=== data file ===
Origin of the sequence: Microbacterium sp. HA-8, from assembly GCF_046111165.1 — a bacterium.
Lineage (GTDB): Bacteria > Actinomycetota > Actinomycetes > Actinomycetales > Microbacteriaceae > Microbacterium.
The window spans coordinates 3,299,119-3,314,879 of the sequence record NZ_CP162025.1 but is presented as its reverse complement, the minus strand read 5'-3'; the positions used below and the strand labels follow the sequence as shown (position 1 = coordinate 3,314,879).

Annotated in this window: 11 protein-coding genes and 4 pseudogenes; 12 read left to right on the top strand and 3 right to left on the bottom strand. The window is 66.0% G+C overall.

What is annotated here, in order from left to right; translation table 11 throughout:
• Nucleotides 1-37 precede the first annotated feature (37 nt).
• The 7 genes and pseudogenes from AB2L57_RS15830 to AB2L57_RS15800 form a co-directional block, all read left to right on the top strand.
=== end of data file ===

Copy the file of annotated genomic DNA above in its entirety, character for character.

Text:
Origin of the sequence: Microbacterium sp. HA-8, from assembly GCF_046111165.1 — a bacterium.
Lineage (GTDB): Bacteria > Actinomycetota > Actinomycetes > Actinomycetales > Microbacteriaceae > Microbacterium.
The window spans coordinates 3,299,119-3,314,879 of the sequence record NZ_CP162025.1 but is presented as its reverse complement, the minus strand read 5'-3'; the positions used below and the strand labels follow the sequence as shown (position 1 = coordinate 3,314,879).

Annotated in this window: 11 protein-coding genes and 4 pseudogenes; 12 read left to right on the top strand and 3 right to left on the bottom strand. The window is 66.0% G+C overall.

What is annotated here, in order from left to right; translation table 11 throughout:
• Nucleotides 1-37 precede the first annotated feature (37 nt).
• The 7 genes and pseudogenes from AB2L57_RS15830 to AB2L57_RS15800 form a co-directional block, all read left to right on the top strand.